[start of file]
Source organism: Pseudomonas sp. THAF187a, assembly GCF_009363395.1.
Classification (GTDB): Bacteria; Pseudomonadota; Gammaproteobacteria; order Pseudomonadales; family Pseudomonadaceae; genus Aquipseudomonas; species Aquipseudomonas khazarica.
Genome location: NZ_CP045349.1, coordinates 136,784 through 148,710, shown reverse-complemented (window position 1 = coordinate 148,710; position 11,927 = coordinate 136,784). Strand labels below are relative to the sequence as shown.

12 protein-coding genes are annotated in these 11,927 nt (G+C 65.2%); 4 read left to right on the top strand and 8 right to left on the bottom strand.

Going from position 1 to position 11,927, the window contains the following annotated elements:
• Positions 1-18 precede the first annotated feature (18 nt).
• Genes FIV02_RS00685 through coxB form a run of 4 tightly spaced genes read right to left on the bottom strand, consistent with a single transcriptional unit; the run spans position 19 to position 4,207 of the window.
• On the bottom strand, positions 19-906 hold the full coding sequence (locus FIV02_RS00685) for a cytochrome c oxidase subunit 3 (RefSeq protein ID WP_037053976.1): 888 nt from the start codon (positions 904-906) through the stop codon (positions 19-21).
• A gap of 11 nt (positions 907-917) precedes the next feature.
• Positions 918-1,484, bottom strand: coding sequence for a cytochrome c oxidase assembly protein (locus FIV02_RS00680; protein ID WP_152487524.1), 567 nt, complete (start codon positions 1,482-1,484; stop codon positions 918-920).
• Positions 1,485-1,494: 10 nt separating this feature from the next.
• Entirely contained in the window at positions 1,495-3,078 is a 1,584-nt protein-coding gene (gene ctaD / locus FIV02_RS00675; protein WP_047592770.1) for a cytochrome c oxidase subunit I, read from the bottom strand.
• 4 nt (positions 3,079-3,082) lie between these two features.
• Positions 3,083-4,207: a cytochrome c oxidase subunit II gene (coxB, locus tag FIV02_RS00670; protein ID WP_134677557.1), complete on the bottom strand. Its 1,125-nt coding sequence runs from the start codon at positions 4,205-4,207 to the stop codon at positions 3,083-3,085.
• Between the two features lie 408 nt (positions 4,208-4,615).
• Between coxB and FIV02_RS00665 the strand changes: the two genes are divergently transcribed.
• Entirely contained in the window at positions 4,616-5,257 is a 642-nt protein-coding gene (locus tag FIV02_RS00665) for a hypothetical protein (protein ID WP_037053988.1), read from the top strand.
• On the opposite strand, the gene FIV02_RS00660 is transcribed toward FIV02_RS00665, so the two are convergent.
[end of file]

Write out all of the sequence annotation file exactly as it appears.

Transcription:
Source organism: Pseudomonas sp. THAF187a, assembly GCF_009363395.1.
Classification (GTDB): Bacteria; Pseudomonadota; Gammaproteobacteria; order Pseudomonadales; family Pseudomonadaceae; genus Aquipseudomonas; species Aquipseudomonas khazarica.
Genome location: NZ_CP045349.1, coordinates 136,784 through 148,710, shown reverse-complemented (window position 1 = coordinate 148,710; position 11,927 = coordinate 136,784). Strand labels below are relative to the sequence as shown.

12 protein-coding genes are annotated in these 11,927 nt (G+C 65.2%); 4 read left to right on the top strand and 8 right to left on the bottom strand.

Going from position 1 to position 11,927, the window contains the following annotated elements:
• Positions 1-18 precede the first annotated feature (18 nt).
• Genes FIV02_RS00685 through coxB form a run of 4 tightly spaced genes read right to left on the bottom strand, consistent with a single transcriptional unit; the run spans position 19 to position 4,207 of the window.
• On the bottom strand, positions 19-906 hold the full coding sequence (locus FIV02_RS00685) for a cytochrome c oxidase subunit 3 (RefSeq protein ID WP_037053976.1): 888 nt from the start codon (positions 904-906) through the stop codon (positions 19-21).
• A gap of 11 nt (positions 907-917) precedes the next feature.
• Positions 918-1,484, bottom strand: coding sequence for a cytochrome c oxidase assembly protein (locus FIV02_RS00680; protein ID WP_152487524.1), 567 nt, complete (start codon positions 1,482-1,484; stop codon positions 918-920).
• Positions 1,485-1,494: 10 nt separating this feature from the next.
• Entirely contained in the window at positions 1,495-3,078 is a 1,584-nt protein-coding gene (gene ctaD / locus FIV02_RS00675; protein WP_047592770.1) for a cytochrome c oxidase subunit I, read from the bottom strand.
• 4 nt (positions 3,079-3,082) lie between these two features.
• Positions 3,083-4,207: a cytochrome c oxidase subunit II gene (coxB, locus tag FIV02_RS00670; protein ID WP_134677557.1), complete on the bottom strand. Its 1,125-nt coding sequence runs from the start codon at positions 4,205-4,207 to the stop codon at positions 3,083-3,085.
• Between the two features lie 408 nt (positions 4,208-4,615).
• Between coxB and FIV02_RS00665 the strand changes: the two genes are divergently transcribed.
• Entirely contained in the window at positions 4,616-5,257 is a 642-nt protein-coding gene (locus tag FIV02_RS00665) for a hypothetical protein (protein ID WP_037053988.1), read from the top strand.
• On the opposite strand, the gene FIV02_RS00660 is transcribed toward FIV02_RS00665, so the two are convergent.